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Trashcan-man
July 27, 2009, 09:45 PM
Ok, I'm sure that this question has been asked in the past but couldn't find the answer so.
I am interested in getting into gun smithing. I have been shooting and doing routine care on firearms for most of my life but would like to be more skilled. I am not necessarily interested in making a living out of it but want to be able to safely and confidently work on my own guns(making a few bucks on the side wouldn't hurt either). Are there certifications for this type of thing? If so can anyone suggest a basic course that I can take to become certified before moving into the more specialized classes? I know of several armorers but in my opinion as I understand it being a gun smith is better. Any help would be much appreciated as I've looked online and there seem to be hundreds of schools who all seem to offer different things.

Thanks again

George

James K
July 29, 2009, 10:22 PM
You are right, the question has been asked many times, but here is my opinion, FWIW. If you are planning to become a full time gunsmith, take courses (community college) in running a small business. Learn all about your areas zoning requirement, learn about taxes, business taxes, OSHA, zoning, business income taxes, insurance, etc. Then take a course in machineshop work. Then, locate a good school (there are several) and take a gunsmithing course. You may have to do some phoning and writing to determine which school would best suit your needs.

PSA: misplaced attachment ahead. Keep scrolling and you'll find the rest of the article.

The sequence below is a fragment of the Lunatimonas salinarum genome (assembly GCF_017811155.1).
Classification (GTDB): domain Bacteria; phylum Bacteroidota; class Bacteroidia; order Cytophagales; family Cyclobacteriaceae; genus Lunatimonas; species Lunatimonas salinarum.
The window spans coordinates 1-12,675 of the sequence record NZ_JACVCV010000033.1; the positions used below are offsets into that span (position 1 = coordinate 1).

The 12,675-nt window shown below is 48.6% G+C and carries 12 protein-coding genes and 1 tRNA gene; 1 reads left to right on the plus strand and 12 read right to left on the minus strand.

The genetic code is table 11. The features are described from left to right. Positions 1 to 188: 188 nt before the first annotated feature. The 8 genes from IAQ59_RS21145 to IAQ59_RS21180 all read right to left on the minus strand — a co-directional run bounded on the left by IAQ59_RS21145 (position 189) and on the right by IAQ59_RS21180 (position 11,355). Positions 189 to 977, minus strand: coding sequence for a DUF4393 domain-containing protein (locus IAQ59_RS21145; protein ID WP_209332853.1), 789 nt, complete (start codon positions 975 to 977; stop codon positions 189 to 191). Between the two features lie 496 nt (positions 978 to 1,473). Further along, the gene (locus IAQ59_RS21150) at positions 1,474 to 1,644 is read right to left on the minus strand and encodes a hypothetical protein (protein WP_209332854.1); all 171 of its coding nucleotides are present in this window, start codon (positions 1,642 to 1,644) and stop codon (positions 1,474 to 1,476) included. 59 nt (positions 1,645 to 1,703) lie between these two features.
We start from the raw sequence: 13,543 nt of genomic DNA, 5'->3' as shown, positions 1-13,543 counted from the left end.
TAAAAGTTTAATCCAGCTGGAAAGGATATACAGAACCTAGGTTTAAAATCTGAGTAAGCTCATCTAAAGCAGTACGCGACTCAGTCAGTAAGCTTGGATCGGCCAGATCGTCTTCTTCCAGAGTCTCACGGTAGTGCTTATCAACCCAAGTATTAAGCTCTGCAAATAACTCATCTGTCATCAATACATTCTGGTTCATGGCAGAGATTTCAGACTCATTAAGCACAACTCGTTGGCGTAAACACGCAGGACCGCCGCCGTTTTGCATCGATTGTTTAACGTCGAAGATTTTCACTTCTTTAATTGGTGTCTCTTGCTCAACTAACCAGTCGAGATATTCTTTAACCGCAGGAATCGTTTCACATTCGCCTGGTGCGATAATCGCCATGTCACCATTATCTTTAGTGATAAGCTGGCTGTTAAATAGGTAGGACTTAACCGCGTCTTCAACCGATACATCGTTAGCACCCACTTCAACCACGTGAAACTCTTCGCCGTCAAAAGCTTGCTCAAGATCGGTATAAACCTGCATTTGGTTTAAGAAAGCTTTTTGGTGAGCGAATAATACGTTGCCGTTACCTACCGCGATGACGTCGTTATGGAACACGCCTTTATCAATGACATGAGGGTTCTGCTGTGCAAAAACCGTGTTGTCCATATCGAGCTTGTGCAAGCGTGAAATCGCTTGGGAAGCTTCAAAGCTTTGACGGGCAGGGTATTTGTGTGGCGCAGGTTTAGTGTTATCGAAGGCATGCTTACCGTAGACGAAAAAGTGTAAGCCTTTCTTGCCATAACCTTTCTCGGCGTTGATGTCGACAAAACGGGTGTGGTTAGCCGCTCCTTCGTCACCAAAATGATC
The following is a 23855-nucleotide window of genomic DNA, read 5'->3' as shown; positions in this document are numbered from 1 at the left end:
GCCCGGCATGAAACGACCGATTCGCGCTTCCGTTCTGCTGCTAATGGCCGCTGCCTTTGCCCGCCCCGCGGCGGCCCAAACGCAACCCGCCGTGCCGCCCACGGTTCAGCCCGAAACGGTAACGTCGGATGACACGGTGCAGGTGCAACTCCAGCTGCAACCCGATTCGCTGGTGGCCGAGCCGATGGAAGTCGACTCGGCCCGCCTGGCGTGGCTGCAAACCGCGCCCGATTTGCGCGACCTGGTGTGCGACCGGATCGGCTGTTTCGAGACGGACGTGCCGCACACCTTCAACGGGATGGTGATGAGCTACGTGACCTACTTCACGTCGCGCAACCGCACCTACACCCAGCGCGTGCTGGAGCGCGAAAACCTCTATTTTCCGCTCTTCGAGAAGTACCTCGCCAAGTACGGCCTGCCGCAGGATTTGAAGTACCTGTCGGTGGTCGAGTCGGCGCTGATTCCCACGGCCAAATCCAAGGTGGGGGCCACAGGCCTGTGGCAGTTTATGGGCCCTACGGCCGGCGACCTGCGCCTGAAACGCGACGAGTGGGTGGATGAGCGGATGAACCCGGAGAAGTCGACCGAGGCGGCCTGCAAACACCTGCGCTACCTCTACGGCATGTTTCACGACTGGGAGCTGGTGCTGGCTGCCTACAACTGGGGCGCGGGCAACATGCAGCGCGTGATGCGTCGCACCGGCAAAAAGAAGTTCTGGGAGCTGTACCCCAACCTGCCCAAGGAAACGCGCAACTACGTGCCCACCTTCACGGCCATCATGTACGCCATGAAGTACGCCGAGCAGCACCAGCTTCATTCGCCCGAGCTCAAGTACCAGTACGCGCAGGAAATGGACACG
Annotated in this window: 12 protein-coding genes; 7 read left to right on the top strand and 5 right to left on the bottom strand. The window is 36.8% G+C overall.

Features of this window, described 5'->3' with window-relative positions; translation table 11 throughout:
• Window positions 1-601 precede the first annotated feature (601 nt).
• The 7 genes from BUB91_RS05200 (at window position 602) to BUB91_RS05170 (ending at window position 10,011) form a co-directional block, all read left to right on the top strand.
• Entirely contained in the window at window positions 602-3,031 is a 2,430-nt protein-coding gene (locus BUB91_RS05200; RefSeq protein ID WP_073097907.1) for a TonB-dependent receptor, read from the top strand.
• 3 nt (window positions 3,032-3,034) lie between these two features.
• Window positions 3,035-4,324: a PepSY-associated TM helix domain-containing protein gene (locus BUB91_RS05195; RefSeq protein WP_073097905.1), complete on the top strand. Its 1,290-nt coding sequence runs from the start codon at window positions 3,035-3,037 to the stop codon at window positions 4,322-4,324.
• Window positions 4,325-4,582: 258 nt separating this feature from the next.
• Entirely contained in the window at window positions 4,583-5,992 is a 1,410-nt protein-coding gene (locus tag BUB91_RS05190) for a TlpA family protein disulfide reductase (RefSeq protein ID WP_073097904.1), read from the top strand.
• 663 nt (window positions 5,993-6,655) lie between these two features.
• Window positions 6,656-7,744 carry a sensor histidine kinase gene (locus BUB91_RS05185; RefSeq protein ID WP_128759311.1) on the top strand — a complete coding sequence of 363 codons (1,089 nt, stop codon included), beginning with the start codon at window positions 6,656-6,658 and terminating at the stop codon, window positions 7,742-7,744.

No, there is no certification process, federal or state, for gunsmiths. A dealer's FFL is required if you keep guns overnight, but that is the least of your problems if you set up shop.

(Armorers are not really gunsmiths; most are parts replacers and mostly work on only a few types of guns. It is an honorable profession, but it is not gunsmithing.)

When you have the capital to buy the tools and machines you will need (and they are not cheap - check the cost of even hand tools and stuff like headspace gauges, not to mention a lathe, milling machine, etc.), rent a suitable and suitably zoned space and set up shop.

If you are not prepared to go the whole route, stick to working on your own guns; if you work on anyone else's and take any compensation, you will be violating the law. If you work on someone else's guns and something happens, you better have a lot of insurance. (Not just if a gun blows up; how about discovering that a customer's old double barrel that was ruined when the water pipe burst was a Parker Invincible?)

Jim